George R.R. Martin Doesn't Think Game of Thrones Was 'Very Good' For His Writing Process

Kevin Winter, Getty Images
Kevin Winter, Getty Images

No one seems to have escaped the fan fury over the finals season of Game of Thrones. While likely no one got it quite as bad as showrunners David Benioff and D.B. Weiss, even author George R.R. Martin—who wrote A Song of Ice and Fire, the book series upon which the show is based, faced backlash surrounding the HBO hit. The volatile reaction from fans has apparently taken a toll on both Martin's writing and personal life.

In an interview with The Guardian, the acclaimed author said he's sticking with his original plan for the last two books, explaining that the show will not impact them. “You can’t please everybody, so you’ve got to please yourself,” he stated.

He went on to explain how even his personal life has taken a negative turn because of the show. “I can’t go into a bookstore any more, and that used to be my favorite thing to do in the world,” Martin said. “To go in and wander from stack to stack, take down some books, read a little, leave with a big stack of things I’d never heard of when I came in. Now when I go to a bookstore, I get recognized within 10 minutes and there’s a crowd around me. So you gain a lot but you also lose things.”

While fans of the book series are fully aware of the author's struggle to finish the final two installments, The Winds of Winter and A Dream of Spring, Martin admitted that part of the delay has been a result of the HBO series, and fans' reaction to it.

“I don’t think [the series] was very good for me,” Martin said. “The very thing that should have speeded me up actually slowed me down. Every day I sat down to write and even if I had a good day … I’d feel terrible because I’d be thinking: ‘My God, I have to finish the book. I’ve only written four pages when I should have written 40.'"

Still, Martin has sworn that the books will get finished ... he just won't promise when.

[h/t The Guardian]

Attention Movie Geeks: Cinephile Is the Card Game You Need Right Now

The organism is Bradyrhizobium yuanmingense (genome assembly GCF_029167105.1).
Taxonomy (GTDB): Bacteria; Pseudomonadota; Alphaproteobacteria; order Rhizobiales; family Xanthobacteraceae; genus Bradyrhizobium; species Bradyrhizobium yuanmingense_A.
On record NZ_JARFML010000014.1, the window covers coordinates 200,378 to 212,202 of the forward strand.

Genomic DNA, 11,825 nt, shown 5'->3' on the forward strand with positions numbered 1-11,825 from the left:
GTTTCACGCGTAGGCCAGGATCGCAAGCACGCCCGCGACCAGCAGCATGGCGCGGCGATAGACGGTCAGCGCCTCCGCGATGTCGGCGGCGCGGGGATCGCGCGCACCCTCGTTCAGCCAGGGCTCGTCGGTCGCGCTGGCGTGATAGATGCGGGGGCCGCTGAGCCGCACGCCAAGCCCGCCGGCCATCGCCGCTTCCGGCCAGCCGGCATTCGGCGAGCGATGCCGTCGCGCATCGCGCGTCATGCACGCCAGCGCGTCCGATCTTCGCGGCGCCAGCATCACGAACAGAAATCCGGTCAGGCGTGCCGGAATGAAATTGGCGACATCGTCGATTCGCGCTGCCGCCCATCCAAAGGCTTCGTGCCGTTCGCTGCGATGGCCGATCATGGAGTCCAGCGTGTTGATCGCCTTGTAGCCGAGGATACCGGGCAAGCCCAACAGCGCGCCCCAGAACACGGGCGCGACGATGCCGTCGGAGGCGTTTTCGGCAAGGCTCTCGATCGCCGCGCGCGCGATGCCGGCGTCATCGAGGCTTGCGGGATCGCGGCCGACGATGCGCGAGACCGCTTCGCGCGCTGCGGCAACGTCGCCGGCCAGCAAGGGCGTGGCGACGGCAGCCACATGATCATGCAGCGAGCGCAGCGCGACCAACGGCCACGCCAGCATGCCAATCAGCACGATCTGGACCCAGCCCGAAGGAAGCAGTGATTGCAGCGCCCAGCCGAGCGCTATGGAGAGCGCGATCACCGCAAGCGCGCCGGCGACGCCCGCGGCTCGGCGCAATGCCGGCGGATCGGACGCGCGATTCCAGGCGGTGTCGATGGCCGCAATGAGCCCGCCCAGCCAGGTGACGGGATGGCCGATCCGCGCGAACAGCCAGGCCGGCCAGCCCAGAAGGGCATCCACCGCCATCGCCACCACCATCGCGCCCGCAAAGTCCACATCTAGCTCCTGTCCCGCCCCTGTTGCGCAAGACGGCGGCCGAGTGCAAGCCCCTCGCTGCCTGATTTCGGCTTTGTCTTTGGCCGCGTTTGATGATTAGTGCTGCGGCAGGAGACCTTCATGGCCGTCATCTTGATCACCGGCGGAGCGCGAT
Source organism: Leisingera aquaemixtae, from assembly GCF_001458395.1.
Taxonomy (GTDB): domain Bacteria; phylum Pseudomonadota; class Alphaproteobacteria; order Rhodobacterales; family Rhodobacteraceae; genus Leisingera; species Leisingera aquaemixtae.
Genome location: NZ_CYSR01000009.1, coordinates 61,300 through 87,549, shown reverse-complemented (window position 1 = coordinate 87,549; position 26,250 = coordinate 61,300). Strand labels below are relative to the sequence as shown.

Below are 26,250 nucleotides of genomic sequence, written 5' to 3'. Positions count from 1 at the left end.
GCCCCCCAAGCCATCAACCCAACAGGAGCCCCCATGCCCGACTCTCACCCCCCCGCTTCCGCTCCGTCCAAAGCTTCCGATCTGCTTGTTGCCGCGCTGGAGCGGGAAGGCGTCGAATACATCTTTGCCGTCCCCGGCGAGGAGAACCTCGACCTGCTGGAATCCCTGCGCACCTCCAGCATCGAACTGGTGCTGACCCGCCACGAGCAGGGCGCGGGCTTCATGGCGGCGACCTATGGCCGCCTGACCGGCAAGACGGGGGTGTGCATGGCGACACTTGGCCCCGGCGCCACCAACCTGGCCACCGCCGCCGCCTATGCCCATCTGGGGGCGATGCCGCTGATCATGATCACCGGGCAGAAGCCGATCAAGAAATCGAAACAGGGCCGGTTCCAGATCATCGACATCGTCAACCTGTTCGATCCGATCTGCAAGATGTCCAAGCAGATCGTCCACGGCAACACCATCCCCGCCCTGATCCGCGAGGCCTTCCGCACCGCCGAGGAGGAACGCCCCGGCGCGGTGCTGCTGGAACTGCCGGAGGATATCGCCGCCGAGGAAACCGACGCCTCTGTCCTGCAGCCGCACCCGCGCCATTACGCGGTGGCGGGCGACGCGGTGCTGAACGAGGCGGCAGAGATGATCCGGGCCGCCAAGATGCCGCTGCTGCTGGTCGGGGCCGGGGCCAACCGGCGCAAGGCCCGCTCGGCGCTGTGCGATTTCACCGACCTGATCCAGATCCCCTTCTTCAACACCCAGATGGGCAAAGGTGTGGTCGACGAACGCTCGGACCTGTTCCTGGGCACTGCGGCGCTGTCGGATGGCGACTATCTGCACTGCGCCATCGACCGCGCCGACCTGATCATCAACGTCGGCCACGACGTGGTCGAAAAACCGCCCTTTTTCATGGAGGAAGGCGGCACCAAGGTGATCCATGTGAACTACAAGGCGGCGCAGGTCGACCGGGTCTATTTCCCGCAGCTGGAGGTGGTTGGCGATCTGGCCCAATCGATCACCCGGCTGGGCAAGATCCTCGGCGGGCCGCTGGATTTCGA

Cinephile/Amazon
Cinephile/Amazon

If you’ve got decades worth of movie trivia up in your head but nowhere to show it off, Cinephile: A Card Game just may be your perfect outlet. Created by writer, art director, and movie expert Cory Everett, with illustrations by Steve Isaacs, this game aims to test the mettle of any film aficionado with five different play types that are designed for different skill and difficulty levels.

For players looking for a more casual experience, Cinephile offers a game variety called Filmography, where you simply have to name more movies that a given actor has appeared in than your opponent. For those who really want to test their knowledge of the silver screen, there’s the most challenging game type, Six Degrees, which plays like Six Degrees of Kevin Bacon, with the player who finds the fewest number of degrees between two actors getting the win.

When you choose actors for Six Degrees, you’ll do so using the beautifully illustrated cards that come with the game, featuring Hollywood A-listers past and present in some of their most memorable roles. You’ve got no-brainers like Uma Thurman in Kill Bill (2003) and Arnold Schwarzenegger in Total Recall (1990) alongside cult favorites like Bill Murray from 2004's The Life Aquatic with Steve Zissou and Jeff Goldblum in The Adventures of Buckaroo Banzai Across the 8th Dimension (1984). Of course, being a game designed for the true film buff, you’ll also get some deeper cuts like Helen Mirren from 1990’s The Cook, the Thief, His Wife & Her Lover and Sean Connery in 1974's Zardoz. There are 150 cards in all, with expansion packs on the way.

Cinephile is a labor of love for Everett and Isaacs, who originally got this project off the ground via Kickstarter, where they raised more than $20,000. Now it’s being published on a wider scale by Clarkson Potter, a Penguin Random House group. You can pre-order your copy from Amazon now for $20 before its August 27 release date.